Welcome and thank you for taking the time to read my family’s story. If you have come across my website then you are more than likely searching for support as you go about your CVI journey.

I want to tell you about how our CVI journey started:

It all began in January 2013, when my daughter Eva had just turned one the week before. She awoke one morning and was not herself, and within an hour was not responding. In the coming days, we found out that Eva had contracted the Herpes Simplex virus that had damaged her occipital lobe, which is your visual processing centre. Eva can ‘see’ – her eyes work, and her optic nerves take that information to the brain (so it can then disseminate depth, colour, movement, etc), but this is where it all stops for her – her brain can’t do these things due to the damage caused by the virus. Doctors call a viral inflammatory attack on the brain ‘viral encephalitis’. Parents call it your worst nightmare. It took several days to work out what was going on, but the doctors on call loaded her up with several different intense medications to stop whatever was going on, and it worked. The damage could have, should have, been far worse. Babies under 3 months who contract this virus have a very high chance of not surviving. Babies under 12 months who contract this virus will more than likely end up with severe motor development and cognitive difficulties. Thanks to the specialists injecting Eva with a loading dose of several different drugs, the virus attack was very mild on Eva’s brain and did not spread further.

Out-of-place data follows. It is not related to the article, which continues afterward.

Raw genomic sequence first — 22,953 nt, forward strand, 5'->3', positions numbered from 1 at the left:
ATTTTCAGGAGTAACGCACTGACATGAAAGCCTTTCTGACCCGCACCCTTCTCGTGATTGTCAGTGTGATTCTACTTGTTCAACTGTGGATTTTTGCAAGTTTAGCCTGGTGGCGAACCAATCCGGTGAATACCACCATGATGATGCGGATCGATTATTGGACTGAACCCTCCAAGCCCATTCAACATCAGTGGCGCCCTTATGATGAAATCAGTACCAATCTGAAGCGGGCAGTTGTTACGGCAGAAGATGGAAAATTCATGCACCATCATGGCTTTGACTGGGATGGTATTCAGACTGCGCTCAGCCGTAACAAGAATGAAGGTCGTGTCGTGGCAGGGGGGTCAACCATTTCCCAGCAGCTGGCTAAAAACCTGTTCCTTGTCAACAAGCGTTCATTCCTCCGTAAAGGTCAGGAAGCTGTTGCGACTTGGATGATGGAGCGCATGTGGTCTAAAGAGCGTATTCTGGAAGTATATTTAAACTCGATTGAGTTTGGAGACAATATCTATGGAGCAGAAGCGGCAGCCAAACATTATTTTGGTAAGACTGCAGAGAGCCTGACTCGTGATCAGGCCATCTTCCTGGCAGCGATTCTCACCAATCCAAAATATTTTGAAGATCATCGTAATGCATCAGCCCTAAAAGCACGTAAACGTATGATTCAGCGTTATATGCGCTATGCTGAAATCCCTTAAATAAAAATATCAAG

The combination of Eva contracting the virus and damaging only her occipital lobe is very uncommon, and some have considered rare. I have found a medical paper written by a Researcher in Italy who was studying this very occurrence, and he could only find a handful of children in the world (Unfortunately he never replied to my countless emails to him in English and Italian).

The support we received at the hospital with all the specialists was wonderful, second to none. They became part of our family for the 4 weeks we were in hospital. But once we were discharged, we were on our own. CVI is not very well known in South- East Queensland, Australia. Our ‘support team’ in the area have only ever seen children with CVI who are unable to articulate what is happening around them – they are non-verbal and a lot of the time, immobile. So we have had to work all this CVI stuff out on mostly on our own. That saying ‘A worried mother does better research than the FBI’ is very true, as I am sure you have worked out as well! The amount of paperwork I printed finding out EVERYTHING about CVI, the CVI range (I have a blog post on this!) and hundreds of research papers have accumulated in a huge folder called ‘EVA CVI!’. It can become all encompassing and many times it has, so this where I am now putting down all my successes and failures.

I hope you find some of this information useful, and if you have any questions, I would love to hear from you – shoot me an email and let’s talk (or just have a vent).